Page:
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Peace Cross in Bladensburg could become center of Supreme Court fight

The Peace Cross honoring the county's fallen from World War I was erected in 1925 and sits in Bladensburg, Maryland. (WTOP/Kristi King)

WASHINGTON — In recent years, the Peace Cross in Bladensburg, Maryland, has been at the center of a court battle.

The fight is over whether or not the government possessing and maintaining the monument at the World War I memorial is a violation of the separation of church and state.

The question was raised to the courts in a lawsuit filed by the American Humanist Association, and in October, the U.S. Court of Appeals for the 4th Circuit sided with the organization.

Now, several Maryland lawmakers have joined a call to ask the Supreme Court to weigh in on the dispute.

“This is not something that is akin to, say, the Ten Commandments being put on the steps of the courthouse,” said Maryland state Sen. Will Smith, D-Montgomery County.

Smith is among eight state senators calling for the preservation of the 40-foot cross, which has towered over Bladensburg Road and Baltimore Avenue since 1925. He said the cross is part of a secular memorial, where people from across the religious spectrum come to pay their respects.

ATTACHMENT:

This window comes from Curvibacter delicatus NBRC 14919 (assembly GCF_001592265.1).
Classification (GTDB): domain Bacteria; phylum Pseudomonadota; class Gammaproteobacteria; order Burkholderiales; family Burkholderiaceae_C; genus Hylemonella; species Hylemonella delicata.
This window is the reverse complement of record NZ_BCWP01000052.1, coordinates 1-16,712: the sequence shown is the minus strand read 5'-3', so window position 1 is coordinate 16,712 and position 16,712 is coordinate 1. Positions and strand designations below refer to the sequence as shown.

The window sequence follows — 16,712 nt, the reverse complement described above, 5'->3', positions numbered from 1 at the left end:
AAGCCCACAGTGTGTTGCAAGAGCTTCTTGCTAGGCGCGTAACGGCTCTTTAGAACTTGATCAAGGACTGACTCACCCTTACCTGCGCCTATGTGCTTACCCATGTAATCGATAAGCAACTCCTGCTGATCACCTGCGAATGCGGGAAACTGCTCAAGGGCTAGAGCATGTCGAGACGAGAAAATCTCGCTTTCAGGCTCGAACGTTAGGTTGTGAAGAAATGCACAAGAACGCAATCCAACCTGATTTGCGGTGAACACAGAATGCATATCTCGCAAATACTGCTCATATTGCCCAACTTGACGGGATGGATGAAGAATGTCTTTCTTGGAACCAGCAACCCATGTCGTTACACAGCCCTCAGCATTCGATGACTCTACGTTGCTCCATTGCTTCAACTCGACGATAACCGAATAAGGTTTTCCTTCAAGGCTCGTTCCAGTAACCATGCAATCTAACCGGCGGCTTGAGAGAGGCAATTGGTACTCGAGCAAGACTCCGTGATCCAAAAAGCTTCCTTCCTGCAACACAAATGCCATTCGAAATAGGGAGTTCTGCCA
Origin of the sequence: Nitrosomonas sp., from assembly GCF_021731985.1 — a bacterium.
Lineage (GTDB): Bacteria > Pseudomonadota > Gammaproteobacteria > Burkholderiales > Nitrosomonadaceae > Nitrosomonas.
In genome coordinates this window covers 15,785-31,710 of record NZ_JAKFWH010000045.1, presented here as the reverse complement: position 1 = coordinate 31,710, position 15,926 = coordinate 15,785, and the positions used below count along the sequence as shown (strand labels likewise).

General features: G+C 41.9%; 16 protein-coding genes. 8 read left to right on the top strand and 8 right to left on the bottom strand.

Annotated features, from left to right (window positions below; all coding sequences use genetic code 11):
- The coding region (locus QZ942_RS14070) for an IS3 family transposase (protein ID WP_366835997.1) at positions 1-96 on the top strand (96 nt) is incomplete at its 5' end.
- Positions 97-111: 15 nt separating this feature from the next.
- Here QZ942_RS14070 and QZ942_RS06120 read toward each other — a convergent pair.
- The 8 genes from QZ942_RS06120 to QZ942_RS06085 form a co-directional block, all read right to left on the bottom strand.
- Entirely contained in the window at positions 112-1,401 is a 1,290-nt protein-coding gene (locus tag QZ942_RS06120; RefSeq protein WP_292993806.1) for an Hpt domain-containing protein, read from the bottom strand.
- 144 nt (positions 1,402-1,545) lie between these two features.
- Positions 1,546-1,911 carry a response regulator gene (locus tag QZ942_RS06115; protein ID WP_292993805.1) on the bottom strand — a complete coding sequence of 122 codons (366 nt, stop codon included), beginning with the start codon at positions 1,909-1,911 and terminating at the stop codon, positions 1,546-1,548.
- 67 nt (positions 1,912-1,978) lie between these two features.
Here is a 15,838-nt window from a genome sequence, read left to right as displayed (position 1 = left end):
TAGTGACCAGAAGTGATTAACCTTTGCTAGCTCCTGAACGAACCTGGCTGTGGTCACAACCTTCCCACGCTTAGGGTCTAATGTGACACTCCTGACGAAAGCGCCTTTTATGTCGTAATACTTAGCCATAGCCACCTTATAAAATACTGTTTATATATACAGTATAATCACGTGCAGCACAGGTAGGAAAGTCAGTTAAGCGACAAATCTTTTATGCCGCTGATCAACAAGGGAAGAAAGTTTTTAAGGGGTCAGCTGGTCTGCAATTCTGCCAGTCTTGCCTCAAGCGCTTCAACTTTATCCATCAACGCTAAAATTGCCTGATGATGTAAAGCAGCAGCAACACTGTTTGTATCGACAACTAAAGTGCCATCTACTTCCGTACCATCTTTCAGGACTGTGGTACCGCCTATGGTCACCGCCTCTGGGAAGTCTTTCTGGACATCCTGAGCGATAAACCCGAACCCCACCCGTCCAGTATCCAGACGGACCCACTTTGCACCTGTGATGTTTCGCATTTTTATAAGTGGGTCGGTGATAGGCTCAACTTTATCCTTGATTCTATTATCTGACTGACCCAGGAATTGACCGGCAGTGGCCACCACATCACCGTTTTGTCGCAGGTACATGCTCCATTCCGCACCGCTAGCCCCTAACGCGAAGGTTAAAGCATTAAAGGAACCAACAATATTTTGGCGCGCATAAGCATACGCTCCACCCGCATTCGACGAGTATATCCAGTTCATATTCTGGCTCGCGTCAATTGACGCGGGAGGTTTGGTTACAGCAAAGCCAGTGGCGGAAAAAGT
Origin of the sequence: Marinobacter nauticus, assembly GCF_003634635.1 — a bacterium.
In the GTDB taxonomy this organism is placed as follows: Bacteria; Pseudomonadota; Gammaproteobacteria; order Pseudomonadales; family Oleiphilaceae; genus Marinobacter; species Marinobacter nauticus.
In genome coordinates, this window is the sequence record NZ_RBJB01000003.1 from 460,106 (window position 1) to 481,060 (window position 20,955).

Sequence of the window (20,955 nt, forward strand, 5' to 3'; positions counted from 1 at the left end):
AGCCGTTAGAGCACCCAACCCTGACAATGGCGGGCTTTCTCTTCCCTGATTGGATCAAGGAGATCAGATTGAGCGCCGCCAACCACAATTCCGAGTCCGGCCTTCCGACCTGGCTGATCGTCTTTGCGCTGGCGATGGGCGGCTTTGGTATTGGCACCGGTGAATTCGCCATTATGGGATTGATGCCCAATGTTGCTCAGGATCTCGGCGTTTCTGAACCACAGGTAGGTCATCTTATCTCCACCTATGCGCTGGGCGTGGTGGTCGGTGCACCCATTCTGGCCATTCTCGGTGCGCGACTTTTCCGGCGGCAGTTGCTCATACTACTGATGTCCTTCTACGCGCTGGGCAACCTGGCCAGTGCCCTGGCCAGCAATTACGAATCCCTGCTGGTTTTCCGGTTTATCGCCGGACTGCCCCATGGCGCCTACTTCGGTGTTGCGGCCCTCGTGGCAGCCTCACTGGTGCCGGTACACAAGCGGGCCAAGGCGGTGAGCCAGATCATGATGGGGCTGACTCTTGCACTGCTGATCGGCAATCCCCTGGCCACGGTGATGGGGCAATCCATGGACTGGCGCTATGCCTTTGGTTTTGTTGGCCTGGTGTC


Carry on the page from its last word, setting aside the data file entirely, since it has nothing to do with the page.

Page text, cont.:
In the federal appeals court decision, two of the three judges claimed “the display aggrandizes the Latin cross,” and said the cross entangles the government in religion. The court ruling was that the government is violating the establishment clause of the First Amendment.

The Maryland-National Capital Park and Planning Commission, which possesses and maintains the site, and the American Legion urged the judges to rehear the case, but the court denied that request.

“The government can’t prefer one religion over another, and it certainly can’t do so by placing a 40-foot Christian cross in the middle of a busy highway intersection,” said Monica Miller, senior counsel for the American Humanist Association.

Miller said the organization, which is behind other cases involving the separation of church and state, is willing to take its arguments to the Supreme Court if the court decides to hear the case.

“Without a doubt, it does not recognize or honor the service of non-Christian veterans,” Miller said about the cross.

Court briefs for and against the Supreme Court hearing the case continue to be filed. Both sides must now wait to find out if the highest court will decide to hear the case.


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